Blue Economy: Sharing Success Stories to Inspire Change

Sharing Success Stories to Inspire Change Blue Economy

voice. They previously worked as individuals in isolation in poor and worsening economic, social and environmental conditions. They are now working in solidarity as legally recognized

TRY’s most significant achievement has been the empowerment of the oyster women. They have realized the value of working together as a group towards common goals with a common

Table 2: Transformative Changes achieved by the TRY Association 26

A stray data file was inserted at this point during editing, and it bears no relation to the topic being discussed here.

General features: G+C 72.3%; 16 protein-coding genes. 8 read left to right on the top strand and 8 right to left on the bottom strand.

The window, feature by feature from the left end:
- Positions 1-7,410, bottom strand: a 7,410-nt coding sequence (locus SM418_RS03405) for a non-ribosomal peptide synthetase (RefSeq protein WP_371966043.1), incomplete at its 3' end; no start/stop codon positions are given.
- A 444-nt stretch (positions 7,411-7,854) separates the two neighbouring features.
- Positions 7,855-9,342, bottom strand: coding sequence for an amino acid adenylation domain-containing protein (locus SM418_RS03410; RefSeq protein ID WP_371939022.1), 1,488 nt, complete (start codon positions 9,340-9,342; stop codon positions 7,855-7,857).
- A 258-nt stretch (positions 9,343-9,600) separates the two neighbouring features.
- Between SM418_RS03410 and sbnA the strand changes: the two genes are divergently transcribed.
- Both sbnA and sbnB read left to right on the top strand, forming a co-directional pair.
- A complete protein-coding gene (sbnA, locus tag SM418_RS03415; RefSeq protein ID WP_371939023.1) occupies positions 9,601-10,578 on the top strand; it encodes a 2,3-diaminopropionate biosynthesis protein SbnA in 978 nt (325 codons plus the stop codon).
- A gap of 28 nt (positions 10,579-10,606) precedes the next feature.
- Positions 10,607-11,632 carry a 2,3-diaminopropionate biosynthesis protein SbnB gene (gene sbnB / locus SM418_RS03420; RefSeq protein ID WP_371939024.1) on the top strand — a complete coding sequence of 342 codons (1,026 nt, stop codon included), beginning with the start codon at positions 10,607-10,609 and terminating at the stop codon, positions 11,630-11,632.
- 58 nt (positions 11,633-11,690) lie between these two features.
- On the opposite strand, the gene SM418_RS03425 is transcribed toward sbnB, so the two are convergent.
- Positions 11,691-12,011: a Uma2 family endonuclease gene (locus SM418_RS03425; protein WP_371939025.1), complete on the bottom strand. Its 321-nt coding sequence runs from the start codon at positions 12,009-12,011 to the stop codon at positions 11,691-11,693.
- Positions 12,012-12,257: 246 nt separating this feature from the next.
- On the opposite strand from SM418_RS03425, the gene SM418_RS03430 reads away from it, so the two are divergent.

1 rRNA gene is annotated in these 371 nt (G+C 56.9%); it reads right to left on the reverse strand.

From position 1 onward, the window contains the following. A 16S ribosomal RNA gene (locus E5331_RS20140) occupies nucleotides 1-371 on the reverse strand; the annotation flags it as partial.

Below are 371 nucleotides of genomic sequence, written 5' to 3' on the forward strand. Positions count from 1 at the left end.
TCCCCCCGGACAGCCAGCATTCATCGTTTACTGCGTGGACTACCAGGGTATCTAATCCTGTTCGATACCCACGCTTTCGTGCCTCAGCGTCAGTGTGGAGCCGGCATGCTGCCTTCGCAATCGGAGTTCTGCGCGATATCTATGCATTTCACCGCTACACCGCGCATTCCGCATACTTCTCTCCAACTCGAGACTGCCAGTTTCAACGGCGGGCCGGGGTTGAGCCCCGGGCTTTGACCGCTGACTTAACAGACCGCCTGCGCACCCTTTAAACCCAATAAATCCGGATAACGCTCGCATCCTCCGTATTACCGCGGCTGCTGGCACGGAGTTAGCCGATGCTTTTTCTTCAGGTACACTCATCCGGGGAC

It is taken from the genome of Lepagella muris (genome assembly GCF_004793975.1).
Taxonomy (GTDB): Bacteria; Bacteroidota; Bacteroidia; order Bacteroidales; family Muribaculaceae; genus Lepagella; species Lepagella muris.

By 2014

Before 2009

Management plan developed, formally adopted and published

No management plan

National association andmember communities identified, expanded and active

No co-management institution

Exclusive use rights granted

No use rights

8 month closed season instituted

No closed season

Designated exclusive zones for member communities

Open access

25mm minimum length for cockles, 6cm for oysters

No minimum size limit

Only the use of an axe is allowed to remove oysters from mangrove roots, preventing the harvest of small oysters and reducing mangrove damage

No gear restrictions

Annual data collection by users for management decision making

No stock assessments conducted

Stakeholders from The Gambia and Senegal actively planning joint management of shellfish in shared estuaries

No bilateral, transboundary discussions on joint management of the shellfish fishery


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